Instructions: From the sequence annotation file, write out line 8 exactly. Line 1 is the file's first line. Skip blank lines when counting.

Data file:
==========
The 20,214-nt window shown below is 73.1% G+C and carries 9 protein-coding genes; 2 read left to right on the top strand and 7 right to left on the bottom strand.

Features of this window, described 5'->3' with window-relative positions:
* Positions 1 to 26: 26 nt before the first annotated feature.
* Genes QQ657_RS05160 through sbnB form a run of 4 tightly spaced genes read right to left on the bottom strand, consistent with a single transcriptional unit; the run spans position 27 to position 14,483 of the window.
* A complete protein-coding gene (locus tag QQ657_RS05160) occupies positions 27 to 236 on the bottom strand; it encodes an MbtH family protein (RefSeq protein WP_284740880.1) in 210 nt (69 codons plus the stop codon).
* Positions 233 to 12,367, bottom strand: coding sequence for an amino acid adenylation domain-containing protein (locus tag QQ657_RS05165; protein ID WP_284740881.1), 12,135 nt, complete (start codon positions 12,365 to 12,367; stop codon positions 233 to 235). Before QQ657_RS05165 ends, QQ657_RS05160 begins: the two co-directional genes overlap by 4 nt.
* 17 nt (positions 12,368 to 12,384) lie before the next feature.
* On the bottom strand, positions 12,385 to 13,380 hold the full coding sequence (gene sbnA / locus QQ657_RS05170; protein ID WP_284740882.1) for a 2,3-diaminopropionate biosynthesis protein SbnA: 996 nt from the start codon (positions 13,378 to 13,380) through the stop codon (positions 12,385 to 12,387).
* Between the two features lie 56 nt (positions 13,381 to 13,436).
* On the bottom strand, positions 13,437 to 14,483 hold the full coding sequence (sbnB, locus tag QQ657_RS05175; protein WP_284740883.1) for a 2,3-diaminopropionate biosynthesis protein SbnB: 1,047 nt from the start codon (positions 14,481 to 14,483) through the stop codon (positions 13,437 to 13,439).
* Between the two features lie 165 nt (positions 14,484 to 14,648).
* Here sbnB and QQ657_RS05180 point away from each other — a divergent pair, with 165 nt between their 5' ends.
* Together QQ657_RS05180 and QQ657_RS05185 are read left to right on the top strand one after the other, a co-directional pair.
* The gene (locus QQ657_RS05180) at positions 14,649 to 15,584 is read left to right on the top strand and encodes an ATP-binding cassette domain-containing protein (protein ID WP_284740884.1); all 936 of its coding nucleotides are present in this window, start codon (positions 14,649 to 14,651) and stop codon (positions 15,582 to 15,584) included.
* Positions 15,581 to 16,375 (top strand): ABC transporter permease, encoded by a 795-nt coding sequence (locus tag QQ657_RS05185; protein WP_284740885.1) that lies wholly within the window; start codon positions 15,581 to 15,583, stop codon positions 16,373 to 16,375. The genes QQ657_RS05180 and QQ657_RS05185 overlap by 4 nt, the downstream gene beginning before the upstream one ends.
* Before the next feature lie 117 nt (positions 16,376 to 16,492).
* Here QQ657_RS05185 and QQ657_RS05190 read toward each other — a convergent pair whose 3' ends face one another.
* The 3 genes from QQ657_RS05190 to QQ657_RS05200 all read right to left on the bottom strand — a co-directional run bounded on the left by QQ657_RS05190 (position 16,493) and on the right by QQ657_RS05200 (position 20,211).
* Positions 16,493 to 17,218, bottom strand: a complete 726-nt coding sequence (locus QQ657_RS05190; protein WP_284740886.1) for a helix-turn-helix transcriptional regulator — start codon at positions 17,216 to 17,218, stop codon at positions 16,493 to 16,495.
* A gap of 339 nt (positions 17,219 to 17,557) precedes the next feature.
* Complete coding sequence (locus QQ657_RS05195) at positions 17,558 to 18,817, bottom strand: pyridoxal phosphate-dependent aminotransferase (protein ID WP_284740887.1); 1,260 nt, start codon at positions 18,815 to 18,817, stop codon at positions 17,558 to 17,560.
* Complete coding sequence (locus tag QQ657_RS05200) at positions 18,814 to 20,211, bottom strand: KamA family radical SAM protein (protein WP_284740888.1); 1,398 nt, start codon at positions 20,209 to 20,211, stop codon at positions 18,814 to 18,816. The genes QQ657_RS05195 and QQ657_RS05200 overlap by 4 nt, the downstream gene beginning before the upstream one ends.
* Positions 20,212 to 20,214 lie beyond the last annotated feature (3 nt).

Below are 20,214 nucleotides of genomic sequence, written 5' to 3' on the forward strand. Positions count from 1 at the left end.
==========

* On the bottom strand, positions 12,385 to 13,380 hold the full coding sequence (gene sbnA / locus QQ657_RS05170; protein ID WP_284740882.1) for a 2,3-diaminopropionate biosynthesis protein SbnA: 996 nt from the start codon (positions 13,378 to 13,380) through the stop codon (positions 12,385 to 12,387).